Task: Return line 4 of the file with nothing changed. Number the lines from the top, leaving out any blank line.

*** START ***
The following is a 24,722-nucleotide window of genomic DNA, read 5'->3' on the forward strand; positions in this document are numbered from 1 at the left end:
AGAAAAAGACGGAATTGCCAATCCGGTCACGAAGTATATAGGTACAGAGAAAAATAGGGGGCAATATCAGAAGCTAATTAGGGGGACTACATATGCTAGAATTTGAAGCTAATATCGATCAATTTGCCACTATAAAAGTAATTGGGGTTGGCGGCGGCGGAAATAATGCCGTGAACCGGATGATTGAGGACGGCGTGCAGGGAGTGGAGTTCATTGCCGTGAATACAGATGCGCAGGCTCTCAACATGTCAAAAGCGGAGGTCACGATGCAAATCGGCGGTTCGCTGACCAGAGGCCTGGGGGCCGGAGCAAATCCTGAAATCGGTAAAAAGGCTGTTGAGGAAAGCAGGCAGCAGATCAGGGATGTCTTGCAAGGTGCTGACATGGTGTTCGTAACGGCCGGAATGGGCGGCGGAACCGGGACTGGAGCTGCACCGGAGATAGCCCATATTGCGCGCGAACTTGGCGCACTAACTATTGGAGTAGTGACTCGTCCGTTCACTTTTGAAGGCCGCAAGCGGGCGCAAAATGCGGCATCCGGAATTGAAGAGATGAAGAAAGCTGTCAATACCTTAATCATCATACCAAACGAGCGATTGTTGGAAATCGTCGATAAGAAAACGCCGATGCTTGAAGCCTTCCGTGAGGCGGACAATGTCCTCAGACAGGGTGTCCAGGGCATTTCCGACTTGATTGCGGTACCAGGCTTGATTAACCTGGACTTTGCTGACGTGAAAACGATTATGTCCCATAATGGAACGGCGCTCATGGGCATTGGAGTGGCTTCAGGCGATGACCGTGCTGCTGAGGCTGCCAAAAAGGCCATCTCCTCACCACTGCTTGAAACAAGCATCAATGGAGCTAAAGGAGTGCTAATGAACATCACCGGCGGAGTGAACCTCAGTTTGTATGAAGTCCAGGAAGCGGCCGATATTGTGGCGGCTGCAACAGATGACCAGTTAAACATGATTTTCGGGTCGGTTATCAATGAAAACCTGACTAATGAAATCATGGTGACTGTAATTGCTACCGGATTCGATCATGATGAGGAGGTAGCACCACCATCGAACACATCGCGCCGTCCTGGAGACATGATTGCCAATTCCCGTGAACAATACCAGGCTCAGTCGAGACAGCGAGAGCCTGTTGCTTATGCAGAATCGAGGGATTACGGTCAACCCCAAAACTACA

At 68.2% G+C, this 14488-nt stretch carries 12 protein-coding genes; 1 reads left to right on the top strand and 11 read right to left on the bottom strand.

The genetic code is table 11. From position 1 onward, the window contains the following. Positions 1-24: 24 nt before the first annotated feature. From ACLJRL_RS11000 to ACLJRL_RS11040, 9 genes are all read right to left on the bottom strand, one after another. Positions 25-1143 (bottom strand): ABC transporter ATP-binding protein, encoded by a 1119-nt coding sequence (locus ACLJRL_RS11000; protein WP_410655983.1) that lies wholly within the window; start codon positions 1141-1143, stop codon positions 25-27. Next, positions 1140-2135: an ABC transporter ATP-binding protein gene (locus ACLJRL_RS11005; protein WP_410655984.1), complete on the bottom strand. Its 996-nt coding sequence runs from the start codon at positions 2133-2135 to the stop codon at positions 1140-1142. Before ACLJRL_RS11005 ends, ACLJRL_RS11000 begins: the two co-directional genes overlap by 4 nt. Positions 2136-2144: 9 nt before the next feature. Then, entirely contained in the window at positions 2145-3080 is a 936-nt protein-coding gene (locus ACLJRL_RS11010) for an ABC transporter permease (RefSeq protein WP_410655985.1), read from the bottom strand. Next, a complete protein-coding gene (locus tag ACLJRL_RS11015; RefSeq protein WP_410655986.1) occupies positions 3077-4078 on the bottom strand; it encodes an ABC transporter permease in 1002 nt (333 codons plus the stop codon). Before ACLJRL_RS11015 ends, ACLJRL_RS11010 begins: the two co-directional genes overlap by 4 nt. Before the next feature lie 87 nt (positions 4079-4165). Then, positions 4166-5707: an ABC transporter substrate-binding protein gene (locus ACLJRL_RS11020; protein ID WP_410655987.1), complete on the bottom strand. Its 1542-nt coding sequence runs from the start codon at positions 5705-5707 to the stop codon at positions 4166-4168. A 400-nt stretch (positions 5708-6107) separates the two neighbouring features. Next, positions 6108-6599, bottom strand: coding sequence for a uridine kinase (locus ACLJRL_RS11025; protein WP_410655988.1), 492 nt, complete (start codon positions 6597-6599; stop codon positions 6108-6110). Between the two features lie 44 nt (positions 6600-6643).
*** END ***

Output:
The genetic code is table 11. From position 1 onward, the window contains the following. Positions 1-24: 24 nt before the first annotated feature. From ACLJRL_RS11000 to ACLJRL_RS11040, 9 genes are all read right to left on the bottom strand, one after another. Positions 25-1143 (bottom strand): ABC transporter ATP-binding protein, encoded by a 1119-nt coding sequence (locus ACLJRL_RS11000; protein WP_410655983.1) that lies wholly within the window; start codon positions 1141-1143, stop codon positions 25-27. Next, positions 1140-2135: an ABC transporter ATP-binding protein gene (locus ACLJRL_RS11005; protein WP_410655984.1), complete on the bottom strand. Its 996-nt coding sequence runs from the start codon at positions 2133-2135 to the stop codon at positions 1140-1142. Before ACLJRL_RS11005 ends, ACLJRL_RS11000 begins: the two co-directional genes overlap by 4 nt. Positions 2136-2144: 9 nt before the next feature. Then, entirely contained in the window at positions 2145-3080 is a 936-nt protein-coding gene (locus ACLJRL_RS11010) for an ABC transporter permease (RefSeq protein WP_410655985.1), read from the bottom strand. Next, a complete protein-coding gene (locus tag ACLJRL_RS11015; RefSeq protein WP_410655986.1) occupies positions 3077-4078 on the bottom strand; it encodes an ABC transporter permease in 1002 nt (333 codons plus the stop codon). Before ACLJRL_RS11015 ends, ACLJRL_RS11010 begins: the two co-directional genes overlap by 4 nt. Before the next feature lie 87 nt (positions 4079-4165). Then, positions 4166-5707: an ABC transporter substrate-binding protein gene (locus ACLJRL_RS11020; protein ID WP_410655987.1), complete on the bottom strand. Its 1542-nt coding sequence runs from the start codon at positions 5705-5707 to the stop codon at positions 4166-4168. A 400-nt stretch (positions 5708-6107) separates the two neighbouring features. Next, positions 6108-6599, bottom strand: coding sequence for a uridine kinase (locus ACLJRL_RS11025; protein WP_410655988.1), 492 nt, complete (start codon positions 6597-6599; stop codon positions 6108-6110). Between the two features lie 44 nt (positions 6600-6643).